The number of professionals working abroad jumped 78% in 2010 when compared to 2009.
According to data from the 2010 remittances survey, published by the International Migration Organization, 7.273 Guatemalan professionals are working abroad, a 78% increase versus the 4.078 registered in 2009. Additionally, there are 9.303 workers with uncompleted college studies.
The number of Guatemalans that benefit from remittances increased to 3.76 million to 4.17 million within the last year.
According to results from the National Remittances Survey 2008 carried out by the International Immigration Organization, the number of Guatemalans that benefitted from remittances increased from 3.76 million to 4.17 million in 2008 and the number of immigrants that send home remittances increased from 1.28 million to 1.31 million with the same period.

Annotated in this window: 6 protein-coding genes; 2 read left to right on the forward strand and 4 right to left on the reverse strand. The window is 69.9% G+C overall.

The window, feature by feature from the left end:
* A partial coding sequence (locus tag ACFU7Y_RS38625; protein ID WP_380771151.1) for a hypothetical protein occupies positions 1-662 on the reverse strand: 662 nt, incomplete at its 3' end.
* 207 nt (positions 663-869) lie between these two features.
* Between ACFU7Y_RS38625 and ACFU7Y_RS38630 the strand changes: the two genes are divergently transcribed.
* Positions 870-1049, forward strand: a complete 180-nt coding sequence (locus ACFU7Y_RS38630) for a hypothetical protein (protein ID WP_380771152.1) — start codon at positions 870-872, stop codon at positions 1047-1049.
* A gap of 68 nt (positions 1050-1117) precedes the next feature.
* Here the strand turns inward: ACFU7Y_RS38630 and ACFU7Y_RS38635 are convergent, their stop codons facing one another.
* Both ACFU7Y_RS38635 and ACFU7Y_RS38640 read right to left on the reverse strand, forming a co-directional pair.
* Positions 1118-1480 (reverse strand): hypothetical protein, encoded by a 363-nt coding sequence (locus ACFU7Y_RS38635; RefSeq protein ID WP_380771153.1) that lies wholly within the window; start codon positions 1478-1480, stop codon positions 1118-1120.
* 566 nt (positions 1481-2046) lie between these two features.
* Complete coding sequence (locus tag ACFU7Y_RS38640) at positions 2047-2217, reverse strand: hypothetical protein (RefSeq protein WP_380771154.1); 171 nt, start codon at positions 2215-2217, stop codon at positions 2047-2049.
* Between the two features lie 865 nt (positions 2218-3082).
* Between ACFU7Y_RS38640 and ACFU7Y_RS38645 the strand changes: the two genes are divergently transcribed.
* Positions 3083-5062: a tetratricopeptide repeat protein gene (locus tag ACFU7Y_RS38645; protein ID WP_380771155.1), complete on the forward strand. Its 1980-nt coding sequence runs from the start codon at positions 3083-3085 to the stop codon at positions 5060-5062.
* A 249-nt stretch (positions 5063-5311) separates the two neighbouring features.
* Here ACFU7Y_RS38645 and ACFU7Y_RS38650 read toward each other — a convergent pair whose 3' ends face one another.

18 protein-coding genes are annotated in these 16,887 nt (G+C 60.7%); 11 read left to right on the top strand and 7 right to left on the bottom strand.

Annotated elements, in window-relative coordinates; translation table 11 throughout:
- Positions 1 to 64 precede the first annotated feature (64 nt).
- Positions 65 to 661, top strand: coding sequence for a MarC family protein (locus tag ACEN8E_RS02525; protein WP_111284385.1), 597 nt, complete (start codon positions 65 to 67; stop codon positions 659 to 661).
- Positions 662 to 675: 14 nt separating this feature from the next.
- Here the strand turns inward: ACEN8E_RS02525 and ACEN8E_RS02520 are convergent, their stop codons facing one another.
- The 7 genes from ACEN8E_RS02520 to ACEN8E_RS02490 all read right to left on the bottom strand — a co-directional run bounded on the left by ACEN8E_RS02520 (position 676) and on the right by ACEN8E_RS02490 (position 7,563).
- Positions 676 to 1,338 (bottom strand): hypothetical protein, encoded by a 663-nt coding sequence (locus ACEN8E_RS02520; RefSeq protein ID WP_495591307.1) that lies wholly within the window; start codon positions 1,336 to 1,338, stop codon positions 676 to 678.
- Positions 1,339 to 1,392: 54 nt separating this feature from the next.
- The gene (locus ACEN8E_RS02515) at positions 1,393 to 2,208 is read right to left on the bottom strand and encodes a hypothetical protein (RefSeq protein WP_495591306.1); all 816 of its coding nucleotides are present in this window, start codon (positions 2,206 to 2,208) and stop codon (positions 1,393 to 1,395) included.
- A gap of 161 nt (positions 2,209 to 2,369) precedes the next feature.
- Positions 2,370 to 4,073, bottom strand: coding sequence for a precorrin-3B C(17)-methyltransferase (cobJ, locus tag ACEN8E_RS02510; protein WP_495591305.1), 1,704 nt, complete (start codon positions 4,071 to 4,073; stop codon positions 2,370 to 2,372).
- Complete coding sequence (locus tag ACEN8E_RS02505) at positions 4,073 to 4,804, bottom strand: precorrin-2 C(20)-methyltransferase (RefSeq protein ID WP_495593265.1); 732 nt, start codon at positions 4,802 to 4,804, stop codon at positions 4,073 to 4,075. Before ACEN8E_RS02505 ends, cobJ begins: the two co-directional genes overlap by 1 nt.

Competition is heating up in Central America for labor in sectors such as agriculture, construction and domestic service.
Wages are increasing rapidly because of the shortage in Panama, Costa Rica and El Salvador.
In Panama and Costa Rica alone, some 300,000 workers need to be imported for harvests and the modernization of the Panama Canal, according to the World Migration Organization.
Costa Rica and Panama will have to import about 300,000 workers over the next few years to ensure the harvest of their agricultural products and the modernization of the Panama Canal, an official from the International Organization for Migration (IOM) says.
The IOM director for Mexico and Central America, José Pirés, said these countries will have to import workers from Bolivia, Ecuador, Colombia, Cuba or Brazil to meet the demand for workers.
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